Battery technology company Britishvolt has confirmed that it will receive funding from the UK Government which will support its plans to build a £3.8bn gigaplant in Blyth.
The company has secured the funding from the Automotive Transformation Fund run by the Advanced Propulsion Centre UK.
The gigaplant is expected to create more than 3,000 direct jobs once operational, alongside a further 5,000 in the wider supply chain.
At full production, enough battery cells will be produced for more than 300,000 lithium-ion batteries a year, helping to accelerate towards an electric future.
Isobel Sheldon, chief strategy officer at Britishvolt, said: “This is great news for our ambitious plans to construct the UK’s premier battery cell Gigaplant in Northumberland.
“While the overwhelming majority of investment for the project will come from private sources, the ATF’s grant funding is very important in proving that the UK Government is confident that we will deliver on our plans, and this will help to generate further private investment. It’s a clear indicator of the Government’s policy towards electrification of society in the race to zero.”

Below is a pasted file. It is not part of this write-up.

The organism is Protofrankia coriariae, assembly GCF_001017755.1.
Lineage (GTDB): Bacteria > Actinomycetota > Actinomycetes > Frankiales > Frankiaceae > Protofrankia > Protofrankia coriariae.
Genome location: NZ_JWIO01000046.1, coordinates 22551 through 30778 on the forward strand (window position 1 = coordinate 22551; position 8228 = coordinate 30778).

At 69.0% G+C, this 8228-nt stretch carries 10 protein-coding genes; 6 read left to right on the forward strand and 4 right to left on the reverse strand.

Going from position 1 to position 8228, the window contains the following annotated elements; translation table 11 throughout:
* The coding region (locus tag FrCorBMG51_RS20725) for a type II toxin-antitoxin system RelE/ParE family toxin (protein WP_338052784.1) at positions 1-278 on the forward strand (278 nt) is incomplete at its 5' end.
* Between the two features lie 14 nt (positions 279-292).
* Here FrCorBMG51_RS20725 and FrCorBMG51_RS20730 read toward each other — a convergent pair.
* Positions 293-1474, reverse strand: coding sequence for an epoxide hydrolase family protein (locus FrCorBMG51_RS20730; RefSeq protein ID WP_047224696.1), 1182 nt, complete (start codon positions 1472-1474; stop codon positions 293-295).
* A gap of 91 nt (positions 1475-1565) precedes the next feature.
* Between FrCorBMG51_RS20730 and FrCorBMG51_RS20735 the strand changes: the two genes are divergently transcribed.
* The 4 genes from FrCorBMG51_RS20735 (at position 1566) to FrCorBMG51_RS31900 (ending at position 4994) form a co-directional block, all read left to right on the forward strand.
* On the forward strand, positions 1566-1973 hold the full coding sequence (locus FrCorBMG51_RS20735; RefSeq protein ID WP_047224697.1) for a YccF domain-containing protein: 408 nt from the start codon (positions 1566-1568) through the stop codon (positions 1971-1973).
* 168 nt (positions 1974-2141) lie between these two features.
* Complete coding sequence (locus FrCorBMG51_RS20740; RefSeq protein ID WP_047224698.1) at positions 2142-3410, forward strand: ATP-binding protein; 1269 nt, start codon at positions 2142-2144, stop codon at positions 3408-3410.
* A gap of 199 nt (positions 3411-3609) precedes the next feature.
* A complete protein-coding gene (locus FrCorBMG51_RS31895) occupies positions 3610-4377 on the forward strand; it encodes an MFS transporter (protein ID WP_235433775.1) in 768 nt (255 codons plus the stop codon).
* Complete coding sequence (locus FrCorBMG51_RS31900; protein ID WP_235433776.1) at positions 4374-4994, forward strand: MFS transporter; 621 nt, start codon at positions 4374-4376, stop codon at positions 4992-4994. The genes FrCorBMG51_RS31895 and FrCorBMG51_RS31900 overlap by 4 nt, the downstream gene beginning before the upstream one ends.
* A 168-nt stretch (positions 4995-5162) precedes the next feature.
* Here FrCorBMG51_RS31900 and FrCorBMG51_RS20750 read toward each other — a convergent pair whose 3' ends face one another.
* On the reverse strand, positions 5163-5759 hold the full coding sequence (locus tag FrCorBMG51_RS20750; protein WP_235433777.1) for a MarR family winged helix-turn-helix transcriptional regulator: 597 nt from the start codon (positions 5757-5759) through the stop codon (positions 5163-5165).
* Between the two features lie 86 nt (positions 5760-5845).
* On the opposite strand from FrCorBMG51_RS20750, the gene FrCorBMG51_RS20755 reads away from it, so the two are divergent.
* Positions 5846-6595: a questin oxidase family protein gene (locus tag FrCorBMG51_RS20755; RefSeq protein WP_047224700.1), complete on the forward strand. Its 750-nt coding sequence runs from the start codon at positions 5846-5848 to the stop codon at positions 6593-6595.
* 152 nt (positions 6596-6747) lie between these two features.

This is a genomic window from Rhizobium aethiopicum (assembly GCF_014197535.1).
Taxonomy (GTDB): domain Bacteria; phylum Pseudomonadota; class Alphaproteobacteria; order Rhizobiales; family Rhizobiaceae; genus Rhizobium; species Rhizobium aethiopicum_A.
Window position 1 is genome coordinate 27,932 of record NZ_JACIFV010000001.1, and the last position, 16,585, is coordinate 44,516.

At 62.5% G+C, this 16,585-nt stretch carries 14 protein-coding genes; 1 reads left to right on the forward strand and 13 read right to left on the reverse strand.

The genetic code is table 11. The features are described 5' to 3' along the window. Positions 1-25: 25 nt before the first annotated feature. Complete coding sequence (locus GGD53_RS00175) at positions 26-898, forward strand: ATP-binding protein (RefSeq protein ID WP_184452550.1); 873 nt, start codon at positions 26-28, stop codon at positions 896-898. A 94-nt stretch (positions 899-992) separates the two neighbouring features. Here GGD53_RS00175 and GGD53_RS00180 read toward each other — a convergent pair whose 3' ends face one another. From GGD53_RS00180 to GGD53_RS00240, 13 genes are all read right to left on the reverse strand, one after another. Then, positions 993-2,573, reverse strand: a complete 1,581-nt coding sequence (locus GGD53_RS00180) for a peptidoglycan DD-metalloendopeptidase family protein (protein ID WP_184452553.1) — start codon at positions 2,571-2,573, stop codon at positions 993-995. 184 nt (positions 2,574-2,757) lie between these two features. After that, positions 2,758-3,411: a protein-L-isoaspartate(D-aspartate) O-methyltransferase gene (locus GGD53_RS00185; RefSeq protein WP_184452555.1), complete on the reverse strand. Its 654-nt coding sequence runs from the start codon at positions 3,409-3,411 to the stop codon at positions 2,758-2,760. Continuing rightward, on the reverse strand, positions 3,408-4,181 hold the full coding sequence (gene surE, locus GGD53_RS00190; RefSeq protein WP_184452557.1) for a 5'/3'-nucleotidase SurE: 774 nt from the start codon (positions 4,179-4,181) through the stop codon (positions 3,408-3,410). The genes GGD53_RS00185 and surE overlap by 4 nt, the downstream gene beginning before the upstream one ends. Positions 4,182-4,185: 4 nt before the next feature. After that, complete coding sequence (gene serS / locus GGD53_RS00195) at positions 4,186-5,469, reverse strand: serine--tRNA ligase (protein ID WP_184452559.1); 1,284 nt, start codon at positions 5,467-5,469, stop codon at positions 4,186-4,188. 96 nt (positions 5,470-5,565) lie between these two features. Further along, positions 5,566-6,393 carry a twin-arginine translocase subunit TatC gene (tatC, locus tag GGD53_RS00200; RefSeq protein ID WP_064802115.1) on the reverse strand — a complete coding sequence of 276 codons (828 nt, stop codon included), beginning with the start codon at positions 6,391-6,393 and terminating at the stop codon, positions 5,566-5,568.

Business secretary Kwasi Kwarteng added: “I’m delighted to confirm we have now provided Britishvolt with a final grant offer through the Automotive Transformation Fund. The Blyth gigafactory will turbocharge our plans to embed a globally competitive electric vehicle supply chain in the UK and it is fantastic to see how the project is progressing.
“The vast site will ensure Britain can fully capture the benefits of the booming global electric vehicle market. The well-paid jobs and growth it will generate for the North East of England will be transformational and are exactly the reason we are investing to make the UK the best place in the world for automotive manufacturing.”
Total investment for the gigaplant is about £3.8bn, making it the largest industrial investment in the North East since Nissan’s move in 1984.